Controversial $50 million contract to operate newsstands in the transit system to be compared with an offer from another would-be operator.
Since the last meeting of the TTC board a storm has been brewing over a $50 million contract with Tobmar Investments, which operates the newsstands, lottery booths, and coffee shops located in the transit system under the brand name Gateway Newsstands. That contract was agreed upon without entertaining bids from potential competitors, and many—especially Mayor Rob Ford—have condemned the sole-source deal.
Stintz has maintained that there is nothing to worry about: Tobmar is the current operator, and the new contract (which she describes as a simple lease extension) would consolidate individual agreements covering specific locations into one master contract. Those individual agreements expire at different times over the next 10 years, and Stintz says bundling them together will make management, and future contract negotiations, easier going forward. She has also gone so far as to say that Ford just doesn’t understand the contract in question.
That defence was somewhat confounded earlier this week, however, when the National Post reported that 95 per cent of those current agreements are set to expire next year—meaning that most of the consolidation could in theory be achieved without committing up front to a specific operator for the next decade, and a full open bidding process could still make sense. (That was City staff’s recommendation for handling the issue.)
Today Stintz announced that the since TTC has received another offer for operating the newsstands, from International News—an offer Stintz says she first learned about through the press—she will be asking staff “to conduct a third-party review” of that proposal, comparing it to the one with Tobmar.
Here is the full text of the letter she sent to TTC commissioners today:
By now, you should have received an “unconditional” offer from International News, submitted at 8:00 p.m. yesterday evening, with respect to operating the newsstands within the subway system. I learned about this proposal at 9:45 p.m. last evening through the media, and reviewed it for the first time this morning.
While the proposal claims to be unconditional the terms of the proposal are very unclear, since the current leases do not expire until 2014 at the earliest.
I cannot explain why this proposal was not submitted over the course of the last four months when this issue was before the Commission; however, I believe that it should be reviewed in the interest of fairness and transparency. I will be asking TTC staff to conduct a third-party review of the International News proposal against the Gateway proposal and to provide a briefing note to the Commissioners before the next meeting. This third-party review should include commentary from legal and real-estate experts and will evaluate the terms of each proposal for value-for-money, the current relationship each tenant has with its respective landlord(s), and the customer-service impact on the TTC.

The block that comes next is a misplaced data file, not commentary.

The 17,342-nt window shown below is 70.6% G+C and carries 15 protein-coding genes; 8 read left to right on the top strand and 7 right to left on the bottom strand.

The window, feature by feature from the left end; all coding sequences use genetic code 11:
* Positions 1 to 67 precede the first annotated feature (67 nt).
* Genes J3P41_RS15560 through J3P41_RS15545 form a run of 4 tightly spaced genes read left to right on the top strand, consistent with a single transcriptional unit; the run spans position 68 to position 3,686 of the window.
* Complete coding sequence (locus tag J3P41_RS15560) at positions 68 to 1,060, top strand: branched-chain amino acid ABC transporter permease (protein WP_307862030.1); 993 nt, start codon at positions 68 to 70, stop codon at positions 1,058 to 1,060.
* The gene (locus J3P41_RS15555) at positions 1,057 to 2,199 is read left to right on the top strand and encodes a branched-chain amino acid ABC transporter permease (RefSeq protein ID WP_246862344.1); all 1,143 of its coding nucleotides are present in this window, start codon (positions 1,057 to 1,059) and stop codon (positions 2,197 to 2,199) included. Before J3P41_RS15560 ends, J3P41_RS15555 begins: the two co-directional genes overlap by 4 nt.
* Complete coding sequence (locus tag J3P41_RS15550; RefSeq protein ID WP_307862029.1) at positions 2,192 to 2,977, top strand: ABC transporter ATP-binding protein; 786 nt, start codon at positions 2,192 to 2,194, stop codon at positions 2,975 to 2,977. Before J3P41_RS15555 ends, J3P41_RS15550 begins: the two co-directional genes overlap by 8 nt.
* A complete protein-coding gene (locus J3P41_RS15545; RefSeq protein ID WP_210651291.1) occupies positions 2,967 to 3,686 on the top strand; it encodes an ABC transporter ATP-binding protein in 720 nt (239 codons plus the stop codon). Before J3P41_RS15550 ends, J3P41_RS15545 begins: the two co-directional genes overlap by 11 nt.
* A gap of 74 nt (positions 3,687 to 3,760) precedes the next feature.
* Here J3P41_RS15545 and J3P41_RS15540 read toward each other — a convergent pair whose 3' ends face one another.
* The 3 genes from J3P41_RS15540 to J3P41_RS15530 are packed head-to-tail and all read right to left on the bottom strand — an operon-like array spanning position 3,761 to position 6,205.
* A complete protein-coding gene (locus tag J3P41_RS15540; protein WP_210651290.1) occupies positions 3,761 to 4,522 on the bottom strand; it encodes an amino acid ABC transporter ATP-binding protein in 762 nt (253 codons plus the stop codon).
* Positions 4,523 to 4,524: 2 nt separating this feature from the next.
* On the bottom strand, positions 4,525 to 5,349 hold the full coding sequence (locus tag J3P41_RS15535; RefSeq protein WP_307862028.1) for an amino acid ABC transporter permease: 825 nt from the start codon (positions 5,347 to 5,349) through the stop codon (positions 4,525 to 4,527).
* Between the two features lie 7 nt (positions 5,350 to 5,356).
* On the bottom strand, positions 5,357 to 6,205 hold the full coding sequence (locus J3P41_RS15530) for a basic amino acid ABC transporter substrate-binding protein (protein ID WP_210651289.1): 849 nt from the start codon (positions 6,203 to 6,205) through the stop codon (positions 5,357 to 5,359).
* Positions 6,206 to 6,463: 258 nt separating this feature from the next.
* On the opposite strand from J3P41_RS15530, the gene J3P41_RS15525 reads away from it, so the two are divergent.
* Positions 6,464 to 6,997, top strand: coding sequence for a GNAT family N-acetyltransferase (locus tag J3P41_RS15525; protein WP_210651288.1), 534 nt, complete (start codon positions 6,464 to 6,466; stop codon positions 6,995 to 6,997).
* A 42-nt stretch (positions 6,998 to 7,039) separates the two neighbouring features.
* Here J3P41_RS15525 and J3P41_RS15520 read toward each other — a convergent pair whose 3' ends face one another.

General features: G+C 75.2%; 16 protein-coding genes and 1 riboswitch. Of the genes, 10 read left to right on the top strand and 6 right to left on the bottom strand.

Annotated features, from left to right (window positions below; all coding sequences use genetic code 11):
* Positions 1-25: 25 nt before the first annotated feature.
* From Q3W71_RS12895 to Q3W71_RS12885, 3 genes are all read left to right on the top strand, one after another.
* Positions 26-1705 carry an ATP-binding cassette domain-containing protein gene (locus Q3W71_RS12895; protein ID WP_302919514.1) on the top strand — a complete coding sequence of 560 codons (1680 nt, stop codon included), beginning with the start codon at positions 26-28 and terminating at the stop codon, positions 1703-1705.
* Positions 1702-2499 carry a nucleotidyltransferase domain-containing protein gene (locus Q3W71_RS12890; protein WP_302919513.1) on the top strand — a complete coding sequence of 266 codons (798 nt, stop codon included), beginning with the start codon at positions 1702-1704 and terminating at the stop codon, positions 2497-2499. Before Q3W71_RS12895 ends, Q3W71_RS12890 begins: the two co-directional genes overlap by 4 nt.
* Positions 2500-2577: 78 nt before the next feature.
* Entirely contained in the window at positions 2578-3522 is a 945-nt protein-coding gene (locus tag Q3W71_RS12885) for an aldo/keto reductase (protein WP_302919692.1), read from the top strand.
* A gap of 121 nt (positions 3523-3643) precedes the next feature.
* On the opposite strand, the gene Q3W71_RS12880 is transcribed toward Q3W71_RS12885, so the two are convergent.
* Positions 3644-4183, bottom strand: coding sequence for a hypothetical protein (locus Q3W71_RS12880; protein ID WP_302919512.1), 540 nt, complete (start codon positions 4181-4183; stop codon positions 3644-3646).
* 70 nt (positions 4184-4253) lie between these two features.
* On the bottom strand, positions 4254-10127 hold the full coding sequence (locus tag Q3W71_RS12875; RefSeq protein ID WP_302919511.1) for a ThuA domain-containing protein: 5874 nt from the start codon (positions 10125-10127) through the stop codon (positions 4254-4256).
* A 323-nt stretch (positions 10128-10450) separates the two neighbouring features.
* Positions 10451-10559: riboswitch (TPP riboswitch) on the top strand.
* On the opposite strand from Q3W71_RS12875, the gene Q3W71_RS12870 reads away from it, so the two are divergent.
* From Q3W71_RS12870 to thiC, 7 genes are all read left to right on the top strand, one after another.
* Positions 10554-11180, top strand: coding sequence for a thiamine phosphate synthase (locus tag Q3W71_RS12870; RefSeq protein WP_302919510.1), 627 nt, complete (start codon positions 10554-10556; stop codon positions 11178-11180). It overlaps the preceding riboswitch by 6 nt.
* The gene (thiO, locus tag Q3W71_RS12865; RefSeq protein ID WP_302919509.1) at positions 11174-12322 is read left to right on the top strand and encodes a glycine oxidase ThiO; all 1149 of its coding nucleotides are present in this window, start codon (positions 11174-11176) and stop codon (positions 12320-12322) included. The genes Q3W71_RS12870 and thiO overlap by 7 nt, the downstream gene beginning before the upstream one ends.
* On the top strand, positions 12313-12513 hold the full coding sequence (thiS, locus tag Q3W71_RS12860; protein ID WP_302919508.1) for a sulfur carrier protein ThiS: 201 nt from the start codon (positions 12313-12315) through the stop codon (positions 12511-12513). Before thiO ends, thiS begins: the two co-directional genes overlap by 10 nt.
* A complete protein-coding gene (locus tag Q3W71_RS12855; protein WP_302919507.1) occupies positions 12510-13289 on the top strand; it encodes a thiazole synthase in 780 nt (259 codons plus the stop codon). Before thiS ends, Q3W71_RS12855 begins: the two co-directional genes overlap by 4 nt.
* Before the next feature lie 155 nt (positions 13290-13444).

If you feel there are other components regarding this issue which need to be covered by such a third-party review please forward them to me.
I feel strongly that this review be conducted by a third-party since TTC staff have been inconsistent in their recommendations to the Commission.
I also believe very strongly that this issue has become a distraction to the good work that is going on at the TTC. This needs to end. Andy Byford agrees with me.
This review, I believe, will still demonstrate that the Tobmar/Gateway lease extension proposal is very solid. It makes enormous business sense to extend leases for good tenants when the rents are increased by 67%. This is not a sole-source contract. It is a lease-extension and a very common practice throughout the TTC, the City and its Agency, Boards and Commissions where there is a landlord-tenant relationship.
For the record, the Mayor has yet to contact me on this issue.
TTC Chair & City Councillor for
Ward 16, Eglinton-Lawrence
City of Toronto
Gateway Newsstands responded to the controversy with a press statement this afternoon.
In an impromptu press conference late this afternoon Stintz provided reporters with more details regarding this review, explaining that its purpose was not to re-open a contract that has already been voted on by the Commission. “No, we’re not revising anything,” she said. Rather, the goal is to “demonstrate the process has been fair and transparent to all parties.”
In our original headline we wrote that Stintz was “reconsidering” the newsstand deal. In a press conference since that was published the TTC Chair clarified that her intention is not to re-open the contract but to provide a review for the sake of transparency. We have updated the headline to reflect this.